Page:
Cycling loses Reinhart in Arlington
By Bryan Jew
At 2 p.m. on September 17, the U.S. cycling community cried. There was nothing else it could do. After the shock and disbelief, the impact of the news set in: Nicole Reinhart was pronounced dead at 1:27 p.m. America had lost one of its brightest stars: the 24-year-old Saturn sprinter who always had a smile and a greeting for whomever she met.
September 17 was supposed to be a shot at glory for Reinhart in Arlington, Massachusetts. At stake was the $250,000 prize offered by the organizers of the BMC Software Grand Prix for any rider who could win all four races in the series: Austin, Houston, San Jose and Arlington. Reinhart had won the first three.
Reinhart was a nervous bundle of energy in the morning, and the Saturn team had pulled out all the stops, including five spare bikes and 15 sets of spare wheels spread out across the 3.5-mile Arlington circuit. The day’s course was a difficult one, and it included a tough climb that had some people discounting sprinter Reinhart’s chances at collecting the quarter-million dollars.
It wasn’t the hill that put her in trouble early on, though, but rather the dangerous descent, which saw several crashes in the opening laps. On the second lap, Reinhart was caught behind one of those crashes, and gapped off the main group.
Everybody in the race knew that Saturn only cared about one rider winning, and the entire powerhouse team waited to pull Reinhart across the two-minute gap to the main field.
Once there, she stayed there, her tenacity and ability to hang each time over the climb a testament to how far the former track rider had developed in her two seasons on the road with Saturn — and a promise of how much potential she had for the future.
On the final lap, Reinhart continued to show off her tremendous fight — her other trademark, which was the perfect complement to the ever-present smile — cresting the hill in first position. But on the descent, tragedy struck. Setting up for a tricky turn, the Saturn rider hit a pothole and then went careening headfirst into a tree.
Down below at the finish, no one had any idea. The crowd was lined against the fencing in anticipation. The Saturn men were there too, waiting like little kids on Christmas for Reinhart to deliver the victory.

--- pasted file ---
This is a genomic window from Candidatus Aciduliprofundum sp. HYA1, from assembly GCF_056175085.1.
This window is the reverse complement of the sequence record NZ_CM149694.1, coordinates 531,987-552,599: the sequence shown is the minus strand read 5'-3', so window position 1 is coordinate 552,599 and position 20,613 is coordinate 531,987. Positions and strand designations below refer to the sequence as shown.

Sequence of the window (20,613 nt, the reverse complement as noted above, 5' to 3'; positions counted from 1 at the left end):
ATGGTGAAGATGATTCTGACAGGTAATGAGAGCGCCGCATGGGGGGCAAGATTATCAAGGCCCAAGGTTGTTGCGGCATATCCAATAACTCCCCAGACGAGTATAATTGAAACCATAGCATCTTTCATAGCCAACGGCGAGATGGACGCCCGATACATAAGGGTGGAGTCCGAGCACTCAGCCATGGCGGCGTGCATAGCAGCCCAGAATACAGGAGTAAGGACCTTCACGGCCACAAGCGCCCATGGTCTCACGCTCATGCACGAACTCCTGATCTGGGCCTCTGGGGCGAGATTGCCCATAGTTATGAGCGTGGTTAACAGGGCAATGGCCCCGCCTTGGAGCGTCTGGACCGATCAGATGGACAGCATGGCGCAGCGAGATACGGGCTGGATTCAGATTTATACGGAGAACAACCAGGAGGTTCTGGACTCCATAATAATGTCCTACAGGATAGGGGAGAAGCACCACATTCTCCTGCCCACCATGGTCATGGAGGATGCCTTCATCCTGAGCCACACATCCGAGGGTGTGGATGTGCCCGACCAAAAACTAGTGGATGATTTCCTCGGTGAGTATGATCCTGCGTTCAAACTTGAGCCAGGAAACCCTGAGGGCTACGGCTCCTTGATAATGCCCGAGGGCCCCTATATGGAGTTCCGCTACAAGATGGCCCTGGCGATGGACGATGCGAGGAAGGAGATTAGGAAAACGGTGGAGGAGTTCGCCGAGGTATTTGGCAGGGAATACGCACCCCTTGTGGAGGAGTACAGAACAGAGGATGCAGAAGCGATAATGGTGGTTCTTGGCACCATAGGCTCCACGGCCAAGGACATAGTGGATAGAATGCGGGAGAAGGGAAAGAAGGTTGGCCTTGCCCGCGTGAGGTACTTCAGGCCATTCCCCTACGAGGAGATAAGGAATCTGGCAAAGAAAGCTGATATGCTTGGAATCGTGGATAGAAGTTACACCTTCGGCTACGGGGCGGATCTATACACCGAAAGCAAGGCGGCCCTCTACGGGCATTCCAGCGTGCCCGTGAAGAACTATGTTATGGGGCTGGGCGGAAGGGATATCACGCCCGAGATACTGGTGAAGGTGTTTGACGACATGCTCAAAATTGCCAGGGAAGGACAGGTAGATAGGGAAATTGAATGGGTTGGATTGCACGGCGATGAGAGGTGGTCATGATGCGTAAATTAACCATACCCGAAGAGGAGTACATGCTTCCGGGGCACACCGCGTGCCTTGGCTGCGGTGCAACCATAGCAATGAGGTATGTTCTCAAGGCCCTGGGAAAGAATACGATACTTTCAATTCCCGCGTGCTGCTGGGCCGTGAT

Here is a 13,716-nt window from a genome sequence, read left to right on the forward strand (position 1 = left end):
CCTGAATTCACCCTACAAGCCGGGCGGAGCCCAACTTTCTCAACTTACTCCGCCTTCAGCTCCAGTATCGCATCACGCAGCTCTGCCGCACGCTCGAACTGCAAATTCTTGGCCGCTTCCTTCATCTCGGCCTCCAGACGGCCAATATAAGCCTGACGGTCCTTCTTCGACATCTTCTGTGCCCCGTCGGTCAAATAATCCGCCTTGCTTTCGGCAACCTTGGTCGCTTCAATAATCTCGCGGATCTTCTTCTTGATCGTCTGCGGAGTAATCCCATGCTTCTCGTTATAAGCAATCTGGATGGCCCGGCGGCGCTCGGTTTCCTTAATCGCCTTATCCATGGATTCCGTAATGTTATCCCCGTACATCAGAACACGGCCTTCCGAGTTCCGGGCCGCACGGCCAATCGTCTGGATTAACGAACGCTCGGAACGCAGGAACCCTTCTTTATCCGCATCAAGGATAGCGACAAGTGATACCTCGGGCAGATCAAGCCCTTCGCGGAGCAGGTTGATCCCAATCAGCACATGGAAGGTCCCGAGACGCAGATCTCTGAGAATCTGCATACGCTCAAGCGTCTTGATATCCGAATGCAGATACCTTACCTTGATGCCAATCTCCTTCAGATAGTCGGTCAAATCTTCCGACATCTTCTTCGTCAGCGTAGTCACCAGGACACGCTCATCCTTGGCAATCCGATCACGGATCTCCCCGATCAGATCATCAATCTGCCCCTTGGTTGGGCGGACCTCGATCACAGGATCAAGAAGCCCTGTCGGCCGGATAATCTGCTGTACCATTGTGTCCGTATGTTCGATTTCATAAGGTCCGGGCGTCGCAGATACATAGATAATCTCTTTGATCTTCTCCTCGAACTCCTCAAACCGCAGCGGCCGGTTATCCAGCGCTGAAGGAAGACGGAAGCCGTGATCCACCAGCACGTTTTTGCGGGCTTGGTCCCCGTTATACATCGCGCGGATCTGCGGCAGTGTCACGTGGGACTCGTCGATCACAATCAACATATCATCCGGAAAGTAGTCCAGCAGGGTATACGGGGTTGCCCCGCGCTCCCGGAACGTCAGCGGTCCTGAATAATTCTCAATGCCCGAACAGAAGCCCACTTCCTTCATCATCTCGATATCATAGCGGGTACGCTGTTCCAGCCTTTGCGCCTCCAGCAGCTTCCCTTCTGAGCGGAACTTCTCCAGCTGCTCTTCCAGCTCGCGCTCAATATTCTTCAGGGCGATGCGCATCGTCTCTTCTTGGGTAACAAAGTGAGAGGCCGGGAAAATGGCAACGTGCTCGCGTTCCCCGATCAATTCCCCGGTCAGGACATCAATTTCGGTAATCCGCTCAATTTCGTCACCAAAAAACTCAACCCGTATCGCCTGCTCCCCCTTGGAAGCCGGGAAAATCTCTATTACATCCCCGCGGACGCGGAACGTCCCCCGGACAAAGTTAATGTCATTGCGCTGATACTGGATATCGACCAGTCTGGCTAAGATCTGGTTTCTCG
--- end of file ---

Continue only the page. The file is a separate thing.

But that victory never came.
A small group sprinted to the line, led by Tina Mayolo and Laura Van Gilder, but no Reinhart. The minutes ticked by, yet still no sign of the No. 1 plate.
And then, word began to trickle in, in hushed tones over radios and cell phones. Over the loudspeakers, the race organizers announced a 45-minute delay of the men’s race, but gave no public word on Reinhart’s condition.
As time continued to pass, the concern deepened. The medical personnel on the scene could not resuscitate the fallen rider, and she had been taken by ambulance to a nearby hospital. Back at the race, the Saturn team sat in the shade of its team van, not wanting to believe. Nobody wanted to believe it.
Then came the final word over the loudspeaker. For a moment, there was silence, and then the cries began. For some, the sobbing was uncontrollable; others just stared in disbelief. Teammates and rivals tried to console one another and make some sense out of what had happened.
Eventually, members of the men’s peloton began to congregate spontaneously at the start line. And after a few minutes, the group took off — led by the Saturn men — for one final lap around Arlington to bid farewell to Reinhart.
In their own time, the crowd, the riders and team personnel began to disperse, all trying somehow to leave the day behind them. And there was nothing left to do but cry.